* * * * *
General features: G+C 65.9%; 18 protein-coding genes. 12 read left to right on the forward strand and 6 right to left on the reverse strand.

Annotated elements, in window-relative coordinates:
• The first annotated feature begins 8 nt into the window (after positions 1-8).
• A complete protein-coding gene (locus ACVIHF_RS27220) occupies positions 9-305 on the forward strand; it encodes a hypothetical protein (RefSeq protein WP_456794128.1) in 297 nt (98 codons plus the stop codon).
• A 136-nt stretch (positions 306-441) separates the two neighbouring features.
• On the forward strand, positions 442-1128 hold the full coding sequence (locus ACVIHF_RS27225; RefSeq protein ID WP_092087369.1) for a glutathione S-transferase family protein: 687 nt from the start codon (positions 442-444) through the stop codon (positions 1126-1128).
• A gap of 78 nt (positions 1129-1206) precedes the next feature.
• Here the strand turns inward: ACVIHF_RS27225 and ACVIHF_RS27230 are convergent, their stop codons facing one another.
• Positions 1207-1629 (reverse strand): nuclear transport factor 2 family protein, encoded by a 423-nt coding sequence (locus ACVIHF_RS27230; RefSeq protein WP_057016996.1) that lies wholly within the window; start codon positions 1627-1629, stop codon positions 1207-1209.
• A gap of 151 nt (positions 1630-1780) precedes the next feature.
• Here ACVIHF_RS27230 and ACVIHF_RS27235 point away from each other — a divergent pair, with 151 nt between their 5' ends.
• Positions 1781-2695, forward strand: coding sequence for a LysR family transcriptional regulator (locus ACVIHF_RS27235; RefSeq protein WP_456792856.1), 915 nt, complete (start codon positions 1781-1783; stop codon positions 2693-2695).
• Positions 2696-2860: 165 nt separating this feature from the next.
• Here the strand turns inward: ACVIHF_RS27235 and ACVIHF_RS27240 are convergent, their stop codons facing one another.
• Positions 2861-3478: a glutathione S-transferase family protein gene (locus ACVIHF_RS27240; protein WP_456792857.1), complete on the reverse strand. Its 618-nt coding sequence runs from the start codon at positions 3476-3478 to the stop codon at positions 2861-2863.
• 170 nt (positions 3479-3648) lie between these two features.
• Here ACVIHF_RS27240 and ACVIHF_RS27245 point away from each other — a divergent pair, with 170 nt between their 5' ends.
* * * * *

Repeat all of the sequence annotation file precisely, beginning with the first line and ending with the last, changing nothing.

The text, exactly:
General features: G+C 65.9%; 18 protein-coding genes. 12 read left to right on the forward strand and 6 right to left on the reverse strand.

Annotated elements, in window-relative coordinates:
• The first annotated feature begins 8 nt into the window (after positions 1-8).
• A complete protein-coding gene (locus ACVIHF_RS27220) occupies positions 9-305 on the forward strand; it encodes a hypothetical protein (RefSeq protein WP_456794128.1) in 297 nt (98 codons plus the stop codon).
• A 136-nt stretch (positions 306-441) separates the two neighbouring features.
• On the forward strand, positions 442-1128 hold the full coding sequence (locus ACVIHF_RS27225; RefSeq protein ID WP_092087369.1) for a glutathione S-transferase family protein: 687 nt from the start codon (positions 442-444) through the stop codon (positions 1126-1128).
• A gap of 78 nt (positions 1129-1206) precedes the next feature.
• Here the strand turns inward: ACVIHF_RS27225 and ACVIHF_RS27230 are convergent, their stop codons facing one another.
• Positions 1207-1629 (reverse strand): nuclear transport factor 2 family protein, encoded by a 423-nt coding sequence (locus ACVIHF_RS27230; RefSeq protein WP_057016996.1) that lies wholly within the window; start codon positions 1627-1629, stop codon positions 1207-1209.
• A gap of 151 nt (positions 1630-1780) precedes the next feature.
• Here ACVIHF_RS27230 and ACVIHF_RS27235 point away from each other — a divergent pair, with 151 nt between their 5' ends.
• Positions 1781-2695, forward strand: coding sequence for a LysR family transcriptional regulator (locus ACVIHF_RS27235; RefSeq protein WP_456792856.1), 915 nt, complete (start codon positions 1781-1783; stop codon positions 2693-2695).
• Positions 2696-2860: 165 nt separating this feature from the next.
• Here the strand turns inward: ACVIHF_RS27235 and ACVIHF_RS27240 are convergent, their stop codons facing one another.
• Positions 2861-3478: a glutathione S-transferase family protein gene (locus ACVIHF_RS27240; protein WP_456792857.1), complete on the reverse strand. Its 618-nt coding sequence runs from the start codon at positions 3476-3478 to the stop codon at positions 2861-2863.
• 170 nt (positions 3479-3648) lie between these two features.
• Here ACVIHF_RS27240 and ACVIHF_RS27245 point away from each other — a divergent pair, with 170 nt between their 5' ends.